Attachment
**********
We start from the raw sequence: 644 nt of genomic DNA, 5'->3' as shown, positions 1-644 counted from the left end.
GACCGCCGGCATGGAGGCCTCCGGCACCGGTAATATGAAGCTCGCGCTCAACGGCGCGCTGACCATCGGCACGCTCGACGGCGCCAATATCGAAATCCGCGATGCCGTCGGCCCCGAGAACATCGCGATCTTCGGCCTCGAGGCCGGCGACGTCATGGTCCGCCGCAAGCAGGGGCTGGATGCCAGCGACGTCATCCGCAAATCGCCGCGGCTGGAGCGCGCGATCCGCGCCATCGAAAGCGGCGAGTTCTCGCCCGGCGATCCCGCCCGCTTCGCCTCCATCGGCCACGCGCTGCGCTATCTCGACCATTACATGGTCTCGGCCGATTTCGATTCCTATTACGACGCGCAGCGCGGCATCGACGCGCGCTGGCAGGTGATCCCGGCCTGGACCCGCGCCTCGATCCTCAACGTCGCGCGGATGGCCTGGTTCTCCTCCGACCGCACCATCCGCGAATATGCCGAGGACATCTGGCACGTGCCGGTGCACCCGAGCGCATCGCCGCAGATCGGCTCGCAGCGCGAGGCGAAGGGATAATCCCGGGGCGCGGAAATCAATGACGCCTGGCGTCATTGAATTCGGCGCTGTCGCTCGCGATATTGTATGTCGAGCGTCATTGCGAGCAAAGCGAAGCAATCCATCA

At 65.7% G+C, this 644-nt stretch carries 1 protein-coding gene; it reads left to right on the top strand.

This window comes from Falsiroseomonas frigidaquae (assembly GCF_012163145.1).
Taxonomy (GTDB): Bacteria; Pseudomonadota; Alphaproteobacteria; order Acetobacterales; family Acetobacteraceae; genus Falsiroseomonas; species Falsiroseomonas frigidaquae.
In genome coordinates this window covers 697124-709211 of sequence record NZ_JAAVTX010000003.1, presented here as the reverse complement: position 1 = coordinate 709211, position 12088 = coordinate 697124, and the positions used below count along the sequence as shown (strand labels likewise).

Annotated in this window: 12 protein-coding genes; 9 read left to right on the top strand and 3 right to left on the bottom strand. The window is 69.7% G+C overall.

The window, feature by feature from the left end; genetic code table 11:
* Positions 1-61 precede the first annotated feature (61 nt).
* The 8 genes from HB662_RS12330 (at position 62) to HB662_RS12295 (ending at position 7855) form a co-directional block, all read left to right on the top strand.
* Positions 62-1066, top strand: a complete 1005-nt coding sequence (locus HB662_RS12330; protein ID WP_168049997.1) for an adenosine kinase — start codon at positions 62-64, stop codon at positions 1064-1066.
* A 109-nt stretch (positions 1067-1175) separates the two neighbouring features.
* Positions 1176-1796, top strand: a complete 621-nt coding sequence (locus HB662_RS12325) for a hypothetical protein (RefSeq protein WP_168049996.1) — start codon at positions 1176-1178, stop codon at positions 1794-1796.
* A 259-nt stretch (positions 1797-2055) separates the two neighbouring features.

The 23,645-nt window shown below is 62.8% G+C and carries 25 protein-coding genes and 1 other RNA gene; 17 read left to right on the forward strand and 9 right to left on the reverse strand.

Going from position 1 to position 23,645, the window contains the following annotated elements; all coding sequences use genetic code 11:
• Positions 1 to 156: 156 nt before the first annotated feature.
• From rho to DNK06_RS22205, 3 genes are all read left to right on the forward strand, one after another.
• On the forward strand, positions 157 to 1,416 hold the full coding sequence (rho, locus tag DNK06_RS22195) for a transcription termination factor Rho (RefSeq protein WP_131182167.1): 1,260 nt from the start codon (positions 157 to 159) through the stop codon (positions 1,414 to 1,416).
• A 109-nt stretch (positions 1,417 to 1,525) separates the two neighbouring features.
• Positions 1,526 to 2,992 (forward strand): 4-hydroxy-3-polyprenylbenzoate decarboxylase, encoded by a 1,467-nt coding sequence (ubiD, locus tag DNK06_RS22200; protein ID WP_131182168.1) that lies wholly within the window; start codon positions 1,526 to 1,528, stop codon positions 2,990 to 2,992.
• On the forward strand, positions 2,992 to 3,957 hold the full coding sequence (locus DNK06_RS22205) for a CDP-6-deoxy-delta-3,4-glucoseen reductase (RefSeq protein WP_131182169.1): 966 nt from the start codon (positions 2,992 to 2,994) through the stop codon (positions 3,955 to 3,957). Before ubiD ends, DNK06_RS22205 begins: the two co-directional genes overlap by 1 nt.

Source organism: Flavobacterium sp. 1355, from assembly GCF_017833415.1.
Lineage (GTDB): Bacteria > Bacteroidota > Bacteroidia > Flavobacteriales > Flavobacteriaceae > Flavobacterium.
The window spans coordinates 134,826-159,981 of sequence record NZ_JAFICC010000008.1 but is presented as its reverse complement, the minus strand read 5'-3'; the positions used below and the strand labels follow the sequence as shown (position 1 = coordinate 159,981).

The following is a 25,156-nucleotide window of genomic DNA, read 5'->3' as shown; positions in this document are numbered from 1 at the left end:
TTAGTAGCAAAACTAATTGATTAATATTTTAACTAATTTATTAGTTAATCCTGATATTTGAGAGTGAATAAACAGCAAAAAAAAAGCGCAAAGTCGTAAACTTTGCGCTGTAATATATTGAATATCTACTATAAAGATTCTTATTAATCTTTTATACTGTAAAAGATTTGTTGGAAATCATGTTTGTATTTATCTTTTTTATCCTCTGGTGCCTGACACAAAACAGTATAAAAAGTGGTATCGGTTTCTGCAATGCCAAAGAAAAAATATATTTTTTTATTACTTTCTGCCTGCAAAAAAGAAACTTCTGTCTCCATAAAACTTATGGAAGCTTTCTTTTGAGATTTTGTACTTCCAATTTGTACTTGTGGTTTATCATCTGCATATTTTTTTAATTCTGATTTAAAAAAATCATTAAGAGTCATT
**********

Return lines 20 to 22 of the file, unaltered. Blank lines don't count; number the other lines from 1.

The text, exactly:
• A 109-nt stretch (positions 1,417 to 1,525) separates the two neighbouring features.
• Positions 1,526 to 2,992 (forward strand): 4-hydroxy-3-polyprenylbenzoate decarboxylase, encoded by a 1,467-nt coding sequence (ubiD, locus tag DNK06_RS22200; protein ID WP_131182168.1) that lies wholly within the window; start codon positions 1,526 to 1,528, stop codon positions 2,990 to 2,992.
• On the forward strand, positions 2,992 to 3,957 hold the full coding sequence (locus DNK06_RS22205) for a CDP-6-deoxy-delta-3,4-glucoseen reductase (RefSeq protein WP_131182169.1): 966 nt from the start codon (positions 2,992 to 2,994) through the stop codon (positions 3,955 to 3,957). Before ubiD ends, DNK06_RS22205 begins: the two co-directional genes overlap by 1 nt.